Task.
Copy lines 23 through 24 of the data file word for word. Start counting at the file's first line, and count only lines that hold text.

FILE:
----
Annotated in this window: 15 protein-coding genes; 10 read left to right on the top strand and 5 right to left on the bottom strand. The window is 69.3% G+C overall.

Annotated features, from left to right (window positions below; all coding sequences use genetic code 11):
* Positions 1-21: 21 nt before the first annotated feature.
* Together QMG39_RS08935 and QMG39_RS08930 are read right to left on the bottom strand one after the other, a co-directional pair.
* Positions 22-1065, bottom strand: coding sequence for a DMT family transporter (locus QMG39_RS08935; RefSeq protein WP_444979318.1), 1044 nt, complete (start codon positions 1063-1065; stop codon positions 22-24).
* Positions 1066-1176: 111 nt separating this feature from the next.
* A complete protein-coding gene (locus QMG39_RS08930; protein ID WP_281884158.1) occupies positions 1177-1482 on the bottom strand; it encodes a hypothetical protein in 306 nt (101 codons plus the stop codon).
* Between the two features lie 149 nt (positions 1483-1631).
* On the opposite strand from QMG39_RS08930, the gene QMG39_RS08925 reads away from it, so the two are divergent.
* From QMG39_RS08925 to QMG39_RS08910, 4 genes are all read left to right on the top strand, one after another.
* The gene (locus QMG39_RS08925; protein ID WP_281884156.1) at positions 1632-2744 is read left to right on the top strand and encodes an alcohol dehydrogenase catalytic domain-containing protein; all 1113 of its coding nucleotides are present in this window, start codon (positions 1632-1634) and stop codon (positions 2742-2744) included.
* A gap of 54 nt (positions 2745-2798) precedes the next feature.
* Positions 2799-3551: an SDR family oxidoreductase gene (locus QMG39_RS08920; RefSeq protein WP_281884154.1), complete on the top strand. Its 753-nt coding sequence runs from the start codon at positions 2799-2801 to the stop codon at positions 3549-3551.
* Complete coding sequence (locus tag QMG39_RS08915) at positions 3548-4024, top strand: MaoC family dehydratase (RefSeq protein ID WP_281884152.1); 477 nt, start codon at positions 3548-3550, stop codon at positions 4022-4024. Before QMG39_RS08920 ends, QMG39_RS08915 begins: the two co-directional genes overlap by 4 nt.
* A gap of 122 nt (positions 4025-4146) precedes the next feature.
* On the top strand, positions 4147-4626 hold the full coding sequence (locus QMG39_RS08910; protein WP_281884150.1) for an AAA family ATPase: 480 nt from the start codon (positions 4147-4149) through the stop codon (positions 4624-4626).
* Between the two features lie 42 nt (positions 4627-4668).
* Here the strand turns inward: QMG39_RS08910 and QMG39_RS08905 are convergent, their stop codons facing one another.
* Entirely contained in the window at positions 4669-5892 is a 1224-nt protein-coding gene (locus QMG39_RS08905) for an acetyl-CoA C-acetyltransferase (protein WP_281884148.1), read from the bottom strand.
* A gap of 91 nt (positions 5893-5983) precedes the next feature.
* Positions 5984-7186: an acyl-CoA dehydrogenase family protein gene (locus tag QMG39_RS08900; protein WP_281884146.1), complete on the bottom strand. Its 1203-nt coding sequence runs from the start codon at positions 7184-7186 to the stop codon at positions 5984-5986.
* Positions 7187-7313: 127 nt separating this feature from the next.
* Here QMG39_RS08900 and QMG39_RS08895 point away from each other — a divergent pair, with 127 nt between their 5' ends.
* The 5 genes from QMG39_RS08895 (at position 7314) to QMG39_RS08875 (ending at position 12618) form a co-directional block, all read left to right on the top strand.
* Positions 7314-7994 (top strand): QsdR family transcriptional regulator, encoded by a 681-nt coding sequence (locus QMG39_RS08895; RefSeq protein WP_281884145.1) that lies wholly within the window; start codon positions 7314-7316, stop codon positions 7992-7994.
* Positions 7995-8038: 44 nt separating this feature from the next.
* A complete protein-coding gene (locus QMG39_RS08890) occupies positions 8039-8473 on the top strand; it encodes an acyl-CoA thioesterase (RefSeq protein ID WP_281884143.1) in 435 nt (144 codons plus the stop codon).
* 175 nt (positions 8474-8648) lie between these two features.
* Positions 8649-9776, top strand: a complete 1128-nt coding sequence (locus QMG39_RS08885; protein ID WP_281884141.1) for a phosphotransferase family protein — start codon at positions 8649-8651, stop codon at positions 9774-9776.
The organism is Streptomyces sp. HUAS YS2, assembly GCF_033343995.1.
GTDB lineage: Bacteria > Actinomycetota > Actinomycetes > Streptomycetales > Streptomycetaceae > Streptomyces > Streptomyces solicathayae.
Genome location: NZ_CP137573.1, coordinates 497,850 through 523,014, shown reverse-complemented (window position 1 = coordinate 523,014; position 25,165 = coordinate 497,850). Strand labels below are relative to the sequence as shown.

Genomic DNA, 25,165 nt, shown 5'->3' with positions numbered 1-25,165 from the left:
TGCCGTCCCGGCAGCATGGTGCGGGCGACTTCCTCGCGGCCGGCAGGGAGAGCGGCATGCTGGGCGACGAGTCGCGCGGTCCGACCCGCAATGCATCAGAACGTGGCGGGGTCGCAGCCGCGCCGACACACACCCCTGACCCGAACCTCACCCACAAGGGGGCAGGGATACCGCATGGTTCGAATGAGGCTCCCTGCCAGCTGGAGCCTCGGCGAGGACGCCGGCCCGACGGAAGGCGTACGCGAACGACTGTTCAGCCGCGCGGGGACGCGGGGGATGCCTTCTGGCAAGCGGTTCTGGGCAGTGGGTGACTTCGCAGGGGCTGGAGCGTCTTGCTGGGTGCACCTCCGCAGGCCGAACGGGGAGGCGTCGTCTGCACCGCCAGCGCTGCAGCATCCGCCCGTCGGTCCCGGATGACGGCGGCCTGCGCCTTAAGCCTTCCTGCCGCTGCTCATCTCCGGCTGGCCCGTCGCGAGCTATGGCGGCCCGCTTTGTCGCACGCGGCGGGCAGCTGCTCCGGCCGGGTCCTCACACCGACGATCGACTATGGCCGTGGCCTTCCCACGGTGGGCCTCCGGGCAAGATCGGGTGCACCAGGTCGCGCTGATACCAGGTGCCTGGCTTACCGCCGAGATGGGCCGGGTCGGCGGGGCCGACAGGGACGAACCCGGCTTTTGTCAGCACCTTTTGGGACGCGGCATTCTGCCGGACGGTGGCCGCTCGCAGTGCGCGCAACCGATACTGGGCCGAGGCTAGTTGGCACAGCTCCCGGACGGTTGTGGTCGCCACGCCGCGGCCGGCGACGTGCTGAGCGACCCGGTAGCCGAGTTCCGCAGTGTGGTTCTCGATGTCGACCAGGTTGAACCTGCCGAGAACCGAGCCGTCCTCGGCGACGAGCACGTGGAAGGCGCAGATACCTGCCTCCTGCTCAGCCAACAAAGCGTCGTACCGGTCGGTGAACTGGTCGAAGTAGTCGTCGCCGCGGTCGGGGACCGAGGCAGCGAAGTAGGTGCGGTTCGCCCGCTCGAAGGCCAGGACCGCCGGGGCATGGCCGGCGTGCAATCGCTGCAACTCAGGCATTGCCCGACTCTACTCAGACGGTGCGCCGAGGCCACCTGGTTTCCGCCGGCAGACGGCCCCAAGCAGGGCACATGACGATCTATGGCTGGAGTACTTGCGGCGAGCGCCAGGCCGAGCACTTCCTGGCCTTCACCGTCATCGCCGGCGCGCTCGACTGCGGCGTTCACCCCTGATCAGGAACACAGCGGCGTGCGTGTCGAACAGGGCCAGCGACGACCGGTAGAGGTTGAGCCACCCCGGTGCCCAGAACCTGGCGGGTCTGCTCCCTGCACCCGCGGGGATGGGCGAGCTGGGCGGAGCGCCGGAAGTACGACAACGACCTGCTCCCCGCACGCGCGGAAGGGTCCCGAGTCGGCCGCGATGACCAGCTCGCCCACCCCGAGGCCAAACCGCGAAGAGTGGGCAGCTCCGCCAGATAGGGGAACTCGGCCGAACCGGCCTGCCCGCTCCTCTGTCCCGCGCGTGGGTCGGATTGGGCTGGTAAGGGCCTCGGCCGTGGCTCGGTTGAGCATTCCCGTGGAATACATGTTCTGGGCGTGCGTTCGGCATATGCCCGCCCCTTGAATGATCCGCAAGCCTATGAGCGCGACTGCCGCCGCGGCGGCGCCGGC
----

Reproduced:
* Here QMG39_RS08900 and QMG39_RS08895 point away from each other — a divergent pair, with 127 nt between their 5' ends.
* The 5 genes from QMG39_RS08895 (at position 7314) to QMG39_RS08875 (ending at position 12618) form a co-directional block, all read left to right on the top strand.